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Topic: What do you do when...

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Subject: What do you do when...
Date Posted: 3/10/2009 1:34 PM ET
Member Since: 7/18/2008
Posts: 1,051
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the sender basically accuses you of lying about the book?

Subject: lying about what?
Date Posted: 3/10/2009 1:36 PM ET
Member Since: 2/11/2007
Posts: 808
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The condition or the contents?

Date Posted: 3/10/2009 1:38 PM ET
Member Since: 7/18/2008
Posts: 1,051
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The condition. I offered to take photos for her already.

Date Posted: 3/10/2009 1:39 PM ET
Member Since: 2/18/2009
Posts: 158
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It depends on the situation.  What is the context?

Date Posted: 3/10/2009 1:41 PM ET
Member Since: 7/18/2008
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"I am sorry that you feel that there is a problem with the book. I purchased this book new and have only read it once. The spine may have some wear, which is acceptable, however it was not cleaved. I'd be willing to refund your credit if you'd like to return that book to me at your expense. Once I receive the book and if it is not Paperbackswap acceptable, I will donate it to the literacy chapter in my area and keep it off Paperbackswap circulation. Thanks."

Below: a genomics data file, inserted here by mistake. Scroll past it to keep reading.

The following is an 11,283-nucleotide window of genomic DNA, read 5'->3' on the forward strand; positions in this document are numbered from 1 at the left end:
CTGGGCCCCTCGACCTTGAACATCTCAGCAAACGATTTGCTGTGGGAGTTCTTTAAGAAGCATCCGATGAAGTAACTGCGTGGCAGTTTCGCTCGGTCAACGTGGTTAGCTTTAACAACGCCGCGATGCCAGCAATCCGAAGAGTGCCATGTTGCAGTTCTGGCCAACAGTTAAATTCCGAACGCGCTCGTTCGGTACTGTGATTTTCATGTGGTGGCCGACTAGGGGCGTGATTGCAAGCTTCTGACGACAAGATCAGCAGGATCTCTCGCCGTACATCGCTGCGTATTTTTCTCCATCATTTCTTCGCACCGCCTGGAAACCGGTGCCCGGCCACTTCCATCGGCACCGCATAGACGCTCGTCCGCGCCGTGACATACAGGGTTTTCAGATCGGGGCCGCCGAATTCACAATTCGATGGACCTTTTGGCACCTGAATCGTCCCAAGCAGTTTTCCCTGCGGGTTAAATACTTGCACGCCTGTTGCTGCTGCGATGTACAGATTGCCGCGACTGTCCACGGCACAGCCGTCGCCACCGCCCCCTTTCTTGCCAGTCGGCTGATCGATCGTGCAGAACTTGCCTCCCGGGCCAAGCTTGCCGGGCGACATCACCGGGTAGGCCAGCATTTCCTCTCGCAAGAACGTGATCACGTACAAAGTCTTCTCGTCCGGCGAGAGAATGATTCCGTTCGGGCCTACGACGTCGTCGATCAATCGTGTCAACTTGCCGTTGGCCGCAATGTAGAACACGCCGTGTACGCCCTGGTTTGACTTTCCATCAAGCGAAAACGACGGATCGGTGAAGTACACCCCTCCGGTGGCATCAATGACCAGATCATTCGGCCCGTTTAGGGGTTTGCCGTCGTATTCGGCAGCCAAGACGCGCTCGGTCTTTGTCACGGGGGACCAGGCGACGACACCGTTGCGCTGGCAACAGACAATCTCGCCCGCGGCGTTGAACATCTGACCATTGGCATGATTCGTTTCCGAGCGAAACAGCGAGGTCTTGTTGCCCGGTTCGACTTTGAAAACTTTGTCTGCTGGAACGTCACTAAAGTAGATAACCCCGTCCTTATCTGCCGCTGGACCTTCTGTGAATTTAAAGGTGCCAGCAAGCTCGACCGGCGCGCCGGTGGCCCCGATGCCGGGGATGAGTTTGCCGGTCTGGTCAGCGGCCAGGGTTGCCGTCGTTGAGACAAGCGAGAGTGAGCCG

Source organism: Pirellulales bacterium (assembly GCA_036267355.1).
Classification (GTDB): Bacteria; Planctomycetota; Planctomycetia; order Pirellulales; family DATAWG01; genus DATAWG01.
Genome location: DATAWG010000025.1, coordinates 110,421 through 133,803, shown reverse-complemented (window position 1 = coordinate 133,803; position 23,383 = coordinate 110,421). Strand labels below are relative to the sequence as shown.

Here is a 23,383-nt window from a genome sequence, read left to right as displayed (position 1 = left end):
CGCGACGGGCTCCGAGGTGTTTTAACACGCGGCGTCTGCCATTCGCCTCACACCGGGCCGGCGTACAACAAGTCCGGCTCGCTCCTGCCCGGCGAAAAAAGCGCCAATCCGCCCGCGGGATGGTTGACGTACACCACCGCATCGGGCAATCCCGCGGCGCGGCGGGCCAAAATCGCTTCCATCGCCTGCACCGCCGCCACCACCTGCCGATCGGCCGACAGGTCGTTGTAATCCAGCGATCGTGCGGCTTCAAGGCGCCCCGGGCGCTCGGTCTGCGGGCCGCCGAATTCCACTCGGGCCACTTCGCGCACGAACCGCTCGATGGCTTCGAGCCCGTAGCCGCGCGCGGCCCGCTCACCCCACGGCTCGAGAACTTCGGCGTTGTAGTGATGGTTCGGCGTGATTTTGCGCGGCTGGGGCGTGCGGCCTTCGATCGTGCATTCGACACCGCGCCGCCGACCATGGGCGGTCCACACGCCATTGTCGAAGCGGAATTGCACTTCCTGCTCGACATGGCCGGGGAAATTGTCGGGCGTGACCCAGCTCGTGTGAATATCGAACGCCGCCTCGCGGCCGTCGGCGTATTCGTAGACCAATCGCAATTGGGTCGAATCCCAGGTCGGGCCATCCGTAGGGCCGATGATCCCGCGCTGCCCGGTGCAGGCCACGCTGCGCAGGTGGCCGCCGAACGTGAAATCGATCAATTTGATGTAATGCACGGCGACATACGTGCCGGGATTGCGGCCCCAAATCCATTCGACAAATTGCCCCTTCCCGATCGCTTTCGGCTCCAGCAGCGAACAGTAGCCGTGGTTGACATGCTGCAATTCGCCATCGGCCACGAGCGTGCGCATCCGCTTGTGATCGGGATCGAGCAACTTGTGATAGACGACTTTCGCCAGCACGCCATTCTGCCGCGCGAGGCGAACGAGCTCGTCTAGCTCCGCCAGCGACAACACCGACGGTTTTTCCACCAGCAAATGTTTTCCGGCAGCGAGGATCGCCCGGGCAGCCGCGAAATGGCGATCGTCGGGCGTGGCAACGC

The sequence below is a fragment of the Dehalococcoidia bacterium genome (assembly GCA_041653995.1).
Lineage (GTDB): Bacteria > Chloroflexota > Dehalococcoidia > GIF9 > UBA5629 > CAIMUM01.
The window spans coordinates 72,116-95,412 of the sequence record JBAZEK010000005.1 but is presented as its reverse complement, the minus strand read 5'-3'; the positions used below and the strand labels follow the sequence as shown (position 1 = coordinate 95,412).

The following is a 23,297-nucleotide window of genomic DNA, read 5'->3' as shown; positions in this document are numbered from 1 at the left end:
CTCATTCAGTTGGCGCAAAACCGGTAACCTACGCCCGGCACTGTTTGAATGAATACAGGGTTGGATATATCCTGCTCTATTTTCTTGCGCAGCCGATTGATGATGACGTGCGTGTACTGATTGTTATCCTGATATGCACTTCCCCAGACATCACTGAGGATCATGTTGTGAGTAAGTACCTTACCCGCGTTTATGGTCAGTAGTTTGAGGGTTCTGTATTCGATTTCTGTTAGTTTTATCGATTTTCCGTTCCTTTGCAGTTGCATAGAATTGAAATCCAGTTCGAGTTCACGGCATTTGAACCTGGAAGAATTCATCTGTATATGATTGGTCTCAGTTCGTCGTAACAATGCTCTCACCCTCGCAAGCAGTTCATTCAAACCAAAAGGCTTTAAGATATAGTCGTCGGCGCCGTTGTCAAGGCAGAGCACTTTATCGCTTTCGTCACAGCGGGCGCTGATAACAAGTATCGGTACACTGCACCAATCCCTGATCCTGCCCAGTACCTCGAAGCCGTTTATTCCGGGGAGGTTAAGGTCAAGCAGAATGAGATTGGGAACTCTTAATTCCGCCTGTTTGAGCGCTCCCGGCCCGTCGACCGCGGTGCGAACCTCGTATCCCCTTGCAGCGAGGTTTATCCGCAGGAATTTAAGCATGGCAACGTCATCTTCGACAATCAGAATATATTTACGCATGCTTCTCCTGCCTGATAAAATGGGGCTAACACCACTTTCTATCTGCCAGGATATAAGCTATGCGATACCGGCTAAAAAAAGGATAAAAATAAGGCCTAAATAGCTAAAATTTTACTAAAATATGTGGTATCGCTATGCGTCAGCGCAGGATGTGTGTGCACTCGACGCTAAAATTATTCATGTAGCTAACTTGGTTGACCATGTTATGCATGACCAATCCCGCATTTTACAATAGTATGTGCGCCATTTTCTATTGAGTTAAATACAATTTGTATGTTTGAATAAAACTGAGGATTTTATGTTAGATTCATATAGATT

Obviously I'm not going to use names/SN's.

Date Posted: 3/10/2009 1:47 PM ET
Member Since: 6/25/2007
Posts: 5,637
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That happened to me recently. I took pictures, sent her a link to them, and she still denied that there was damage.

There isn't much you can do, other than send him/her the relevant help center docs re: returning the book to the sender and how if that is what they want, they need to send money or an extra credit to cover postage.

I would also include in a PM that you will mark the swap as unresolved after a week, if the problem is not handled to your satisfaction (credit returned or postage sent to return the book).